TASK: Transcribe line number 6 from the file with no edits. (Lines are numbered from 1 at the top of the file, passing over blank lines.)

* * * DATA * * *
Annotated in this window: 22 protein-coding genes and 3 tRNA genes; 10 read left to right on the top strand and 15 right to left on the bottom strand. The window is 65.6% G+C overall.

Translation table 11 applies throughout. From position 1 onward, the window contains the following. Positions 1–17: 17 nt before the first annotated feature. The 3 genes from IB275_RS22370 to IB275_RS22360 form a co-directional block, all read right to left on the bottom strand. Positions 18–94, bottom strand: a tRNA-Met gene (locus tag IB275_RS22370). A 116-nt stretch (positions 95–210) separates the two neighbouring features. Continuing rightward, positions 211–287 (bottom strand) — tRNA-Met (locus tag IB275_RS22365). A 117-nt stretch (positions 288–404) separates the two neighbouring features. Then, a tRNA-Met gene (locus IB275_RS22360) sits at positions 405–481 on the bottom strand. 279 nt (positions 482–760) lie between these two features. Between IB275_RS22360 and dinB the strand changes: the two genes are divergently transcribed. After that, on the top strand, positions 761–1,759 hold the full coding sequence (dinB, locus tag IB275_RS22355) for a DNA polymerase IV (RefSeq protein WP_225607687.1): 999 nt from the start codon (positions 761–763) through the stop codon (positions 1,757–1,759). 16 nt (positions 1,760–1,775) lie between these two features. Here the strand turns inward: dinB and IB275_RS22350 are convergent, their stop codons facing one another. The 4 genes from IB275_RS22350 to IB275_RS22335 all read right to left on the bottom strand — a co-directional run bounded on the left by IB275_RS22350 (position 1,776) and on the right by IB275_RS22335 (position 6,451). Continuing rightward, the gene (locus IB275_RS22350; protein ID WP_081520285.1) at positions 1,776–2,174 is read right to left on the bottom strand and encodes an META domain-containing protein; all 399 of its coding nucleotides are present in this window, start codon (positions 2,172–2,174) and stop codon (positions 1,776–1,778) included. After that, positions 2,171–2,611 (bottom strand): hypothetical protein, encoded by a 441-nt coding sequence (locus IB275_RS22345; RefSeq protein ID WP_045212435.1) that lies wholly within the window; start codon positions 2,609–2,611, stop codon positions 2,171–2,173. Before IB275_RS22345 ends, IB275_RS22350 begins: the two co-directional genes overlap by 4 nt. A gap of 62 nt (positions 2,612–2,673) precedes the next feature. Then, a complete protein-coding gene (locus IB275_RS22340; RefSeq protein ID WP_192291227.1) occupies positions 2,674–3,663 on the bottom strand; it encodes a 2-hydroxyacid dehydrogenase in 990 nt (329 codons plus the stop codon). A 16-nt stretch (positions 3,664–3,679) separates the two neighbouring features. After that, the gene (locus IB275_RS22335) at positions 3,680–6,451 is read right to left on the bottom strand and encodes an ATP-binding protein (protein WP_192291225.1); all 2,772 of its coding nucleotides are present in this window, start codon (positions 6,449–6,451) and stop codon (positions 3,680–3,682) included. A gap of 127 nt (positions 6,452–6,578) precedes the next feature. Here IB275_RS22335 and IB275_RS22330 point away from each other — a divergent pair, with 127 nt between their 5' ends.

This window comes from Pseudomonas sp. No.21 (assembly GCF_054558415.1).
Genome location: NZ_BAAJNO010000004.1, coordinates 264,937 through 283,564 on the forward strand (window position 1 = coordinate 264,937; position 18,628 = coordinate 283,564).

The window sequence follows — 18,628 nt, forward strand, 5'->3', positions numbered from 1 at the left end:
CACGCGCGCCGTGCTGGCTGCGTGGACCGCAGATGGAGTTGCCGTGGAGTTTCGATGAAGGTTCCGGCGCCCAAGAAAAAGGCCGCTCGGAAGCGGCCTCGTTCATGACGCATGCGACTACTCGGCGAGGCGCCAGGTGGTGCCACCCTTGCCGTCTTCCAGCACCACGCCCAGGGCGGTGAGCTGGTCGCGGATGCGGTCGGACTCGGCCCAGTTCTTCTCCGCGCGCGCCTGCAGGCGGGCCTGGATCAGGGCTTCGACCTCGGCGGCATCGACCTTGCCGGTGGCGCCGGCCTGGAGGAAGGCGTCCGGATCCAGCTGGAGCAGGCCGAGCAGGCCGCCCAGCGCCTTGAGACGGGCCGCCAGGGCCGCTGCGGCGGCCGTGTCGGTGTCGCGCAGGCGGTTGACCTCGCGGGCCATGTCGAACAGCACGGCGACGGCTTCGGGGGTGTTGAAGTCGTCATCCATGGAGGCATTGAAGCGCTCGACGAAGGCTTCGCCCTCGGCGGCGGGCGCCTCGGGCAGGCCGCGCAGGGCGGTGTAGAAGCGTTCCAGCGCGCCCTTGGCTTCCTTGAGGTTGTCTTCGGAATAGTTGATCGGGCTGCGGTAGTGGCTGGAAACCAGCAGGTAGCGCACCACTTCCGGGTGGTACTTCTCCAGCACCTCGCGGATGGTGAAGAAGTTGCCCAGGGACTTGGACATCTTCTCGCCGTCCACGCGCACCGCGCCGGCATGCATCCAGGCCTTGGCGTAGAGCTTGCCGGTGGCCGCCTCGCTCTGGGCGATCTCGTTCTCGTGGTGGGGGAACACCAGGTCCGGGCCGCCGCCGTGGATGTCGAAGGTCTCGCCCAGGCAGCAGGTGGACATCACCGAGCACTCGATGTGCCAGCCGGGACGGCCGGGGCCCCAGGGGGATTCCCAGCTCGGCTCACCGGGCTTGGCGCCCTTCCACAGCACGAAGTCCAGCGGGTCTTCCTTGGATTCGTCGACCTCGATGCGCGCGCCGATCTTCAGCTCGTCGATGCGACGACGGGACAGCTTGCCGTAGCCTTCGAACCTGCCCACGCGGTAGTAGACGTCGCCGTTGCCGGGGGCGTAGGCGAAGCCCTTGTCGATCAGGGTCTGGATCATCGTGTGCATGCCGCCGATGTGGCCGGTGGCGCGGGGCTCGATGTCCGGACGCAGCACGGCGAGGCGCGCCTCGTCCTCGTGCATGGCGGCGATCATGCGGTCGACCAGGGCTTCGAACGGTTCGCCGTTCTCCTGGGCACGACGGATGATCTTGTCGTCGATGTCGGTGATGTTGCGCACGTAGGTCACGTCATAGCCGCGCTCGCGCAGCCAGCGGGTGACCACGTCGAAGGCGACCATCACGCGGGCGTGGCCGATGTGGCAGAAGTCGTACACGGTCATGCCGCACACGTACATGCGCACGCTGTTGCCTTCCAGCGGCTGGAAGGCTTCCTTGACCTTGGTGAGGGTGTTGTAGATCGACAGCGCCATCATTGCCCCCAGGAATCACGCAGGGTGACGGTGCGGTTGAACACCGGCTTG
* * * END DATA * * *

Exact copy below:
CACGCGCGCCGTGCTGGCTGCGTGGACCGCAGATGGAGTTGCCGTGGAGTTTCGATGAAGGTTCCGGCGCCCAAGAAAAAGGCCGCTCGGAAGCGGCCTCGTTCATGACGCATGCGACTACTCGGCGAGGCGCCAGGTGGTGCCACCCTTGCCGTCTTCCAGCACCACGCCCAGGGCGGTGAGCTGGTCGCGGATGCGGTCGGACTCGGCCCAGTTCTTCTCCGCGCGCGCCTGCAGGCGGGCCTGGATCAGGGCTTCGACCTCGGCGGCATCGACCTTGCCGGTGGCGCCGGCCTGGAGGAAGGCGTCCGGATCCAGCTGGAGCAGGCCGAGCAGGCCGCCCAGCGCCTTGAGACGGGCCGCCAGGGCCGCTGCGGCGGCCGTGTCGGTGTCGCGCAGGCGGTTGACCTCGCGGGCCATGTCGAACAGCACGGCGACGGCTTCGGGGGTGTTGAAGTCGTCATCCATGGAGGCATTGAAGCGCTCGACGAAGGCTTCGCCCTCGGCGGCGGGCGCCTCGGGCAGGCCGCGCAGGGCGGTGTAGAAGCGTTCCAGCGCGCCCTTGGCTTCCTTGAGGTTGTCTTCGGAATAGTTGATCGGGCTGCGGTAGTGGCTGGAAACCAGCAGGTAGCGCACCACTTCCGGGTGGTACTTCTCCAGCACCTCGCGGATGGTGAAGAAGTTGCCCAGGGACTTGGACATCTTCTCGCCGTCCACGCGCACCGCGCCGGCATGCATCCAGGCCTTGGCGTAGAGCTTGCCGGTGGCCGCCTCGCTCTGGGCGATCTCGTTCTCGTGGTGGGGGAACACCAGGTCCGGGCCGCCGCCGTGGATGTCGAAGGTCTCGCCCAGGCAGCAGGTGGACATCACCGAGCACTCGATGTGCCAGCCGGGACGGCCGGGGCCCCAGGGGGATTCCCAGCTCGGCTCACCGGGCTTGGCGCCCTTCCACAGCACGAAGTCCAGCGGGTCTTCCTTGGATTCGTCGACCTCGATGCGCGCGCCGATCTTCAGCTCGTCGATGCGACGACGGGACAGCTTGCCGTAGCCTTCGAACCTGCCCACGCGGTAGTAGACGTCGCCGTTGCCGGGGGCGTAGGCGAAGCCCTTGTCGATCAGGGTCTGGATCATCGTGTGCATGCCGCCGATGTGGCCGGTGGCGCGGGGCTCGATGTCCGGACGCAGCACGGCGAGGCGCGCCTCGTCCTCGTGCATGGCGGCGATCATGCGGTCGACCAGGGCTTCGAACGGTTCGCCGTTCTCCTGGGCACGACGGATGATCTTGTCGTCGATGTCGGTGATGTTGCGCACGTAGGTCACGTCATAGCCGCGCTCGCGCAGCCAGCGGGTGACCACGTCGAAGGCGACCATCACGCGGGCGTGGCCGATGTGGCAGAAGTCGTACACGGTCATGCCGCACACGTACATGCGCACGCTGTTGCCTTCCAGCGGCTGGAAGGCTTCCTTGACCTTGGTGAGGGTGTTGTAGATCGACAGCGCCATCATTGCCCCCAGGAATCACGCAGGGTGACGGTGCGGTTGAACACCGGCTTG